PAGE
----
We had the privilege of having Hull FC & Paramatta legend Peter Sterling on our show last week and he said that he misses Rugby League’s ‘Gladiatorial’ feeling.

Rugby League is a fast, hard sport. We all know that. It’s why we love it, right? But sometimes, a little room for error can sometimes provide more entertainment than 26 machines seemingly being stuck on loop and sticking to their game plans like there isn’t any other pages in their Rowling-esque books. All pro players have flair, speed and fitness levels that would near-match many, if not all Olympians. But does this sometimes result in a dull affair?

Was ‘Wide-to-West’ on the script? Or Danny McGuire’s magical chip for Ryan Hall in the dying embers of the game at Huddersfield to clinch the League Leaders’ Shield for Leeds? Both happened on the final hooter, because the soldiers, or the ‘Brick wall’ as Peter Sterling refers to them, were tired and had a hole in them. You don’t see these things happen anymore. The players are just too fit, too strong and can be interchanged with a fresh body every 15-minutes or so.

No doubt, the players now are a lot fitter than those of the pre-Super League era, but does this result in 100% entertainment? Or do the half-backs do all they can to break the opposition forwards down, for them then just to be subbed off and replaced by another engine with a full petrol tank? There’s little reward due to the interchange rules. Due to how fit the players are, and the toll it takes on their body whilst on the field for 80-minutes, there isn’t even a solid argument to suggest that we could go back to the old days of minimum interchanges. It wouldn’t be physically possible. But, perhaps a reduced number of interchanges could change the dynamics of rugby league and bring back the old fatigue that you just don’t seem to see at the top end of the game anymore. Fatigue means errors, errors means tries, tries mean an entertaining show piece.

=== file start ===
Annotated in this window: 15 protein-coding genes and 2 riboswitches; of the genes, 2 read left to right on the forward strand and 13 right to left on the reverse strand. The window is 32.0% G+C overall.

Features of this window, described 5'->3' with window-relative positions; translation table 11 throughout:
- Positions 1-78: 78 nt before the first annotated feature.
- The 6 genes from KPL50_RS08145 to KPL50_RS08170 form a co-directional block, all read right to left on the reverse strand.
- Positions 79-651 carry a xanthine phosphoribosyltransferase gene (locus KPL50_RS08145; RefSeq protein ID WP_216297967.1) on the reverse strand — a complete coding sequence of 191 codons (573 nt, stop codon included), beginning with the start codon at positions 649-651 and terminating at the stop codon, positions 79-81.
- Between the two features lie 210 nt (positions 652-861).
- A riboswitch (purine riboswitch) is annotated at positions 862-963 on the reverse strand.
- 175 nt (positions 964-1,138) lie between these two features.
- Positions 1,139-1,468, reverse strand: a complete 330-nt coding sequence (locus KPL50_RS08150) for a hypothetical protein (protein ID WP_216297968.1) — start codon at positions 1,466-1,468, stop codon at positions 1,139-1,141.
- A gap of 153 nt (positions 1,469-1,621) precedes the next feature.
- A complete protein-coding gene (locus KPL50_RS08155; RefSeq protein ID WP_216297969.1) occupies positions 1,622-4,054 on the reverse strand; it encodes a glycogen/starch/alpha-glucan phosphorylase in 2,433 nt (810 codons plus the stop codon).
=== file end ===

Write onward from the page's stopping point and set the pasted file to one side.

Coaches want their players to do as they’re told, right? No coach wants their players to ‘disobey’ their orders, which is completely understandable. But sometimes, players should take it into their own hands more to try something a little off-the-cuff, something with magic. Reigning Man of Steel Jackson Hastings certainly has that in his locker, and he won the most prestigious reward there is for an individual player in Super League. It’s fantastic to watch and although doesn’t always come off, it provides an entertaining platform for the paying spectators and those with Sky Sports subscriptions.

Perhaps the game now is 100% result-based? Would coaches rather win 11-10 and play to only half of their potential? Or would coaches prefer to play exciting rugby and lose a game 32-28? It’s an obvious answer, no one likes to lose. Results win silverware.

Nowadays, the players are exceptional athletes and we shouldn’t take that away from them, but I think the old guard miss the days where mistakes would happen. It’s the sport as it is, and you can’t deny there are no athletes better at what they do than ours.